EECS Professor John L. Wyatt Jr. describes Wu as “certainly the best programmer I have ever supervised as a graduate student — a young superstar [who will be] in great demand wherever she goes.”
Wu is particularly interested in topics that apply engineering tools to biological problems. Her PhD work centers on the study of computational biology, with a focus on domain evolution within the field of phylogenomics. She develops models for evolution and algorithms for reconstructing gene histories across multiple species, with a goal of discovering how genes form and function. Wu believes with the continued development of computational phylogenomic methods, researchers can address important biological questions, and in general provide a better picture of evolution at the sub-gene level while improving understanding of how new genes and functions arise. Her PhD advisor, EECS Associate Professor Manolis Kellis describes Wu’s work as “distinguished in its broad range and its depth and originality” and says Wu, “has demonstrated outstanding potential and excellent capability to conduct first-rate research in developing and applying computational methods to address critical biological problems."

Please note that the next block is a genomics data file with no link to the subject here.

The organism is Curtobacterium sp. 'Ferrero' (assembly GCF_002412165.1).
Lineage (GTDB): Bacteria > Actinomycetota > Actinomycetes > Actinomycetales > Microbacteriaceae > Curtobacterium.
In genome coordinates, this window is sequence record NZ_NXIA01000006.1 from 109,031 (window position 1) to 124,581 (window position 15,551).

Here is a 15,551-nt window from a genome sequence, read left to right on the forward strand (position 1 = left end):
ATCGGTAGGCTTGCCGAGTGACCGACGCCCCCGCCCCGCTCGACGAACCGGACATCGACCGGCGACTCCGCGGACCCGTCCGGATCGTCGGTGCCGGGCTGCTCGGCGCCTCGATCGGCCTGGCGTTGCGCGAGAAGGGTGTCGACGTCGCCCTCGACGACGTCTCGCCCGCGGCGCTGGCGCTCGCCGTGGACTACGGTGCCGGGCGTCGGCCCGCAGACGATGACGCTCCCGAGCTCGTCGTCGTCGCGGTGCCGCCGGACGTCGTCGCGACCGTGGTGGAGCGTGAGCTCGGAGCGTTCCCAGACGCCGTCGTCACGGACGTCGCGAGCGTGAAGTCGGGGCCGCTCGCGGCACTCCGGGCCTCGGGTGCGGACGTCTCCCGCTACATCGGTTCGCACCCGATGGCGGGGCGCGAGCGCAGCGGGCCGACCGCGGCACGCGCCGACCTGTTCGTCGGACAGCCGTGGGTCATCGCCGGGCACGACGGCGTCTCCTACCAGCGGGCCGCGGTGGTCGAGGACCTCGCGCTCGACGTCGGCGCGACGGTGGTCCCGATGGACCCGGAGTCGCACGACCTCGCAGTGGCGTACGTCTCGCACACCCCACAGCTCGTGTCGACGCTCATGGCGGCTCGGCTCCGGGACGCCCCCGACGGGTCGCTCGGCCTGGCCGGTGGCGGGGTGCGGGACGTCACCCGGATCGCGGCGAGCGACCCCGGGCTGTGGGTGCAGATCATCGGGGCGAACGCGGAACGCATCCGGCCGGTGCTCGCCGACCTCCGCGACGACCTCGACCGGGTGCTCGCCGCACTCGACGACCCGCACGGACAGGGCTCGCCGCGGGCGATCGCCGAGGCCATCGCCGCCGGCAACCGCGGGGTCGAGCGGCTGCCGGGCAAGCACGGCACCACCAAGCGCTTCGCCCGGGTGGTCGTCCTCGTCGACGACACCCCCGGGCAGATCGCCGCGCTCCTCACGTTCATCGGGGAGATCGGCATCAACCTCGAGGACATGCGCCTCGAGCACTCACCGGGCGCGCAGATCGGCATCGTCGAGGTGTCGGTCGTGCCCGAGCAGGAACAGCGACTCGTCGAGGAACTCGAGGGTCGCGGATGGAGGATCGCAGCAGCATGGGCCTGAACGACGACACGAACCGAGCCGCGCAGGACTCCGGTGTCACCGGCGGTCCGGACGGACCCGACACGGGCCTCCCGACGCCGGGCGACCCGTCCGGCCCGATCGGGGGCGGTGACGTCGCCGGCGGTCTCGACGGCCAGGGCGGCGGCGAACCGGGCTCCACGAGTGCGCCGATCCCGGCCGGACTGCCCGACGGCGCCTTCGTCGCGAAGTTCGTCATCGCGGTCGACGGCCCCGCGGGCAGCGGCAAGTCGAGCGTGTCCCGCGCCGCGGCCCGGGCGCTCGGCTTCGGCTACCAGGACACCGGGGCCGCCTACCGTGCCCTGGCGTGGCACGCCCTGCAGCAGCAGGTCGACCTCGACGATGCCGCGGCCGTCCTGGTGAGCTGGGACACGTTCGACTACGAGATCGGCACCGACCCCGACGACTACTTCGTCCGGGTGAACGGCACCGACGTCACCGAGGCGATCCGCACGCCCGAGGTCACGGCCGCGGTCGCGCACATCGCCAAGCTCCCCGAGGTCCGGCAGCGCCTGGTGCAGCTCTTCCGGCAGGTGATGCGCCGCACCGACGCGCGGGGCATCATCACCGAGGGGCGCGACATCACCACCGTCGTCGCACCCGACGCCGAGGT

Wu serves on the EECS Graduate Student Association. She maintains one of the EECS blogs and has worked to address the gender gap in science, technology, engineering and mathematics (STEM) through several outreach programs, including volunteering at the Sally Ride Science Festival and teaching elementary school girls at an after-school program as part of Science Club for Girls. She has also served as a teaching assistant and tutor during the school year.
The Kambourides Graduate Fellowship in Computational Engineering was established in 2008 through the generous support of Miltos Kambourides ’96, SM ’97 and Marina Kambourides. The Kambourides Fellowship, MIT’s first doctoral fellowship in computational engineering, is awarded competitively based on short proposals. Emphasis is placed on fundamental research with potential long-term impact on the foundations of computational engineering, as well as student accomplishments, growth potential and communication skills. The fellowship award provides a 12-month stipend, tuition and fees. It is part of a series of coordinated activities across the School of Engineering in the field of computational engineering.